Chris Copeland

Chris Copeland leaving Knicks, headed to Pacers in two year deal


Chris Copeland played his way out of New York.

The Knicks 29-year-old rookie who had worked so hard to get to the NBA brought size, shooting and energy when he got on the court and averaged 8.7 points a game and shot 42.1 percent from three in the regular season. Against the Pacers in the second round of the playoffs he was one Knick who seemed to be able to help them score against Indy’s defense, but it was like the Knicks coaching staff didn’t know what they had and limited his minutes until the final couple games.

Well, the Pacers noticed. They have reached an agreement on a two-year, $6.1 million deal to bring Copeland on board, reports Adrian Wojnarowski of Yahoo Sports.

While Copeland is a restricted free agent, as a team above the tax apron (more than $76 million in salary) the Knicks couldn’t match any offer over $3 million a year, it is not allowed under the new CBA rules. The Knicks had expected a team would do this but they filled their shooting forward spot with Andrea Bargnani (at a much higher price).

There had been interest here  because Copeland is a great fit off the bench for Indiana — he brings size (6’9”) but he can stretch the floor and still play some defense.

Indiana had a fantastic starting five last season but there was a steep drop off when you went to their bench. So far this summer they have upgraded at the point with C.J. Watson and now added Copeland. Oh, and they get Danny Granger back from injury.

The Pacers are going to be better next season. And they already took the Heat to seven games.

Dwyane Wade serious as mentor, teaching Justise Winslow post moves

Third day of Miami Heat camp 10/1/2015
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Dwyane Wade has earned his status as an elder statesman, the E.F. Hutton kind of veteran who speaks and everybody listens.

Rookie Justise Winslow is listening.

Winslow (who should have gone higher in this draft) is a perfect fit for the Heat and he’s going to be part of their rotation off the bench from the start of the season (along with Josh McRoberts and Amare Stoudemire). Wade has already fully stepped into the mentor role with Winslow working with him on post moves, reports Jason Lieser at the Palm Beach Post.

“As his career develops, hopefully he’s able to do multiple things on the floor, but right now there’s gonna be certain things (Erik Spoelstra) wants him to do, and some of those things I’m good at,” Wade said. “I’m just passing down knowledge to someone who I think could be good at things that I have strengths at. It’s gonna take a while, but if he figures it out at 21, he’s ahead of the curve. I figured it out at like 27.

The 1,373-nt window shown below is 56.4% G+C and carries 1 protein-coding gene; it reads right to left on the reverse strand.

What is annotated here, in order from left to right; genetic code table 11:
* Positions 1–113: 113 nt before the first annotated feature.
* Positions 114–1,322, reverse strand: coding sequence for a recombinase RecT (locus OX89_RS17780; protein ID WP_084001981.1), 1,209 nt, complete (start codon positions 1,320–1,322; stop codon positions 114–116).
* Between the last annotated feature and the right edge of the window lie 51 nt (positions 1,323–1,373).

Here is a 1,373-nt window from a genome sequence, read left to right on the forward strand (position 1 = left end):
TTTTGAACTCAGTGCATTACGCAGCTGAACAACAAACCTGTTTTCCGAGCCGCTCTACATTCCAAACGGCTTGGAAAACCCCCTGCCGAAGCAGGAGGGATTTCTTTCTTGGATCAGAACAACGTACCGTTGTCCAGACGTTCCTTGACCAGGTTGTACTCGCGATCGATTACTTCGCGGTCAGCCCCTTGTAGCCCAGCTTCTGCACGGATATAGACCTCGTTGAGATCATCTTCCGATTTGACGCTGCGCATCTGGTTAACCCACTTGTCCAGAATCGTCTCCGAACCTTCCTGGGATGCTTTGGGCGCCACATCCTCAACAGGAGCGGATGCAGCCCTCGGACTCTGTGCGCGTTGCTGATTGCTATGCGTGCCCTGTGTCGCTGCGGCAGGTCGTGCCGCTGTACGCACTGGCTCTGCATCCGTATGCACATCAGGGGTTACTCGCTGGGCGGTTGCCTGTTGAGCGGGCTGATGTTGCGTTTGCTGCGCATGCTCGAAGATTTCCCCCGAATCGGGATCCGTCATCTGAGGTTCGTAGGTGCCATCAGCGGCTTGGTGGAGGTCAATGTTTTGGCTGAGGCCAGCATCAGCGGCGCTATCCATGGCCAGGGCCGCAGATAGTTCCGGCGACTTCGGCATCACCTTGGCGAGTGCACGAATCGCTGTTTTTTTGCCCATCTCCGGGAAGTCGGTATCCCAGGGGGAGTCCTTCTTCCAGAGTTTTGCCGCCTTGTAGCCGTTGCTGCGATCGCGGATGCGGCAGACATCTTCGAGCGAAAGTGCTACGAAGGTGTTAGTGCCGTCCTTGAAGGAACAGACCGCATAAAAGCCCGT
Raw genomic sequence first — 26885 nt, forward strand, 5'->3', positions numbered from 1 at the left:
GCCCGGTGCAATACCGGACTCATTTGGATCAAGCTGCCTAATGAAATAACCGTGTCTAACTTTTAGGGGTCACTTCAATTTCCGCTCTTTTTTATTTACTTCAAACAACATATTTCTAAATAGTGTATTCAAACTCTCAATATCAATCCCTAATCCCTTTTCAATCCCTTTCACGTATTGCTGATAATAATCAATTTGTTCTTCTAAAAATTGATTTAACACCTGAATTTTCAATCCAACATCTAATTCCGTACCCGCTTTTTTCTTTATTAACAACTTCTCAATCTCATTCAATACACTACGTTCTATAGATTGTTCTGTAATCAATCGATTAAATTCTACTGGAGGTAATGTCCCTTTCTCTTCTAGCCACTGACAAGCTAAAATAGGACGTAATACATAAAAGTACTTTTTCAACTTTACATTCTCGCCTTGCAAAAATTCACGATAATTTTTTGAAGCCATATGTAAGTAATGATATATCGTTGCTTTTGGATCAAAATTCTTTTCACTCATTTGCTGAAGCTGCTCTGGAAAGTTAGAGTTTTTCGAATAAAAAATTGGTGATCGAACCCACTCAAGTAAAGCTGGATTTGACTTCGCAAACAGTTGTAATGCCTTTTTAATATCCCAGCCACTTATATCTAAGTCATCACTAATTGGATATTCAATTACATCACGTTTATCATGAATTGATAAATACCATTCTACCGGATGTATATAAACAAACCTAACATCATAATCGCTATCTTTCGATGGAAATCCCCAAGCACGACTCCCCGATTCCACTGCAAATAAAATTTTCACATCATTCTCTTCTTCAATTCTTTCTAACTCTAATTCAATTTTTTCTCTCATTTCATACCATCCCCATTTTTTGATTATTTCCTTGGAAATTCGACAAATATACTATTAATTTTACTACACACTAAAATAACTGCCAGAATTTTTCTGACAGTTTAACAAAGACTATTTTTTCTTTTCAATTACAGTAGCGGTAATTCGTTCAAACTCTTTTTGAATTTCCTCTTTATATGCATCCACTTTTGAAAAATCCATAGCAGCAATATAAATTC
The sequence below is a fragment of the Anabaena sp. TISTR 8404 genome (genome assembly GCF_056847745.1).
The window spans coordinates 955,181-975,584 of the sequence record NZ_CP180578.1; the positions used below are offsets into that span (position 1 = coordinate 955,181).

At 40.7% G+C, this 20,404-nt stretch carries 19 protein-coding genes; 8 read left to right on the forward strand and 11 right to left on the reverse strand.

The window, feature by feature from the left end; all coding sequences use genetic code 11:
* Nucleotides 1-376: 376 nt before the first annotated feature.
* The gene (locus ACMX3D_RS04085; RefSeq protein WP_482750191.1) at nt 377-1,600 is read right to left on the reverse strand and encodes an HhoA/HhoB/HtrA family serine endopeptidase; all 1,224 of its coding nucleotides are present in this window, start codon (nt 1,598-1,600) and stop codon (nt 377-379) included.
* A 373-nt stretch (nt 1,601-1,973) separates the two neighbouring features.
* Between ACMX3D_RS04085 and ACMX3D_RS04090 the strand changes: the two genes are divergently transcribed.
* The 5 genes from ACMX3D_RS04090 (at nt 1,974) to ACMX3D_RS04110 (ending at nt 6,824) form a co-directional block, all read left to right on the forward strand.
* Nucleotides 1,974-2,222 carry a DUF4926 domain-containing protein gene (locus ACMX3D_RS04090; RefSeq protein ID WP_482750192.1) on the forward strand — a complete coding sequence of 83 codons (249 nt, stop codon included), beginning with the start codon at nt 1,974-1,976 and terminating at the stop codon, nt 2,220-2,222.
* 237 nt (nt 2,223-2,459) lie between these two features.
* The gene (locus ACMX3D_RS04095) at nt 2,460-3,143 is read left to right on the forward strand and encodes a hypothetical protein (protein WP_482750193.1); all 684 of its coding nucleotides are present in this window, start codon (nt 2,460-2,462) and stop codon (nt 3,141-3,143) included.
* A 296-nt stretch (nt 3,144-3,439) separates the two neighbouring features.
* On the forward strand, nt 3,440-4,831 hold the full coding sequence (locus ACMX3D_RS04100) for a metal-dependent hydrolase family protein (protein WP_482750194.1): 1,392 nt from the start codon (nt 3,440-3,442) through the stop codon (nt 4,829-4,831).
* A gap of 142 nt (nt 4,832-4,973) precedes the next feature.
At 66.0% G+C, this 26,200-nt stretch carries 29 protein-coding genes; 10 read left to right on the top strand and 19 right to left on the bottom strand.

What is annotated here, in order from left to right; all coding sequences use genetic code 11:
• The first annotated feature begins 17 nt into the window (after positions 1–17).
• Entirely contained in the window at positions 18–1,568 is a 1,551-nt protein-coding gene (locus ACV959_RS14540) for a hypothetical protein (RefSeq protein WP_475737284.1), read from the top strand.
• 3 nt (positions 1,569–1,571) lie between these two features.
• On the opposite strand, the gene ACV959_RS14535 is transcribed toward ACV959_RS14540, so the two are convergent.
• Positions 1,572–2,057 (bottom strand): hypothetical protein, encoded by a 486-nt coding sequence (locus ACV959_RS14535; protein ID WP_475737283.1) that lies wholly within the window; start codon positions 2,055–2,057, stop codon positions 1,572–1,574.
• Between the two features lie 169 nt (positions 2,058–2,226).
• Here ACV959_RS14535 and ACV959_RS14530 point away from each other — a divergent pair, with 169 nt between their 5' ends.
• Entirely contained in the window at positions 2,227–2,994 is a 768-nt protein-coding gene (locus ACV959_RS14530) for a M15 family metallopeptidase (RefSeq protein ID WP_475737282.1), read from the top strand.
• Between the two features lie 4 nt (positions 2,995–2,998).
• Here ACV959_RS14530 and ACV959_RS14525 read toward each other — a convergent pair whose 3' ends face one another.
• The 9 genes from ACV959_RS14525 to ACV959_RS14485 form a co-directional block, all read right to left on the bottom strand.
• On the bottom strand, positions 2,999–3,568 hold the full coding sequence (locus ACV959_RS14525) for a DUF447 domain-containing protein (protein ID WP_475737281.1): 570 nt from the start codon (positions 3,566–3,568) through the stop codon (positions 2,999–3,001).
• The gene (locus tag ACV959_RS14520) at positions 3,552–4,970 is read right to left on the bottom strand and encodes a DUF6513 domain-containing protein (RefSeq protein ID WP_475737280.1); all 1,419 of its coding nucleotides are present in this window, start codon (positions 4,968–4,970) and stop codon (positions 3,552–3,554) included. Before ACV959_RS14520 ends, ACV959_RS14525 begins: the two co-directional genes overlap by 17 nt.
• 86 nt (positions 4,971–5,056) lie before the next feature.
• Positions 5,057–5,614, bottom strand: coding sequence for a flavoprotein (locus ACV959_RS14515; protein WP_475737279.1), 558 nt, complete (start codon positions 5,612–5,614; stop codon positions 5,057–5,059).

“All of us are where we’re at because someone before us helped us. They helped by letting us sit there and watch film with them or having conversations with them. If he’s a student of it and he really wants to know, I’m a pretty decent teacher in certain areas.”

This is what you want out of a veteran leader and some of the young teams out there have done an excellent job adding this kind of mentor — Kevin Garnett in Minnesota may be the best example. Someone who can pass on his wisdom and show the team’s young players how to be a professional and win in the NBA.

It’s a little different for Winslow, he and the Heat are more in a win-now mode, but he should be able to contribute to that.

NBA All-Star, champion Bill Bridges dies at age 76

ATLANTA - 1968:  Bill Bridges#10 of the Atlanta Hawks poses for a portrait circa 1968 in Atlanta, Georgia. NOTE TO USER: User expressly acknowledges and agrees that, by downloading and or using this Photograph, user is consenting to the terms and conditions of the Getty Images License Agreement.  Mandatory Copyright Notice: Copyright 1968 NBAE (Photo by NBA Photo Library/NBAE via Getty Images)

Bill Bridges, a star as a Kansas Jayhawk who went on to have a 12-year NBA career that included being part of the 1975 Golden State Warriors championship team, has passed away, according to the University of Kansas.

Bridges was an undersized power forward at 6’6″ but he was a beast on the boards who averaged 11.9 rebounds a game for his career and more than 13 a game for six straight years at the peak of his career. That 11.9 per game average is still 27th all-time in NBA history.

A New Mexico native, Bridges was a three-time All-Star (all as a member of the Hawks), two-time All-NBA Defensive team, and was part of the 1975 Warriors title team. Besides the Hawks (St. Louis and Atlanta) and Warriors, Bridges played for the Sixers and Lakers.

Our thoughts are with his family and friends.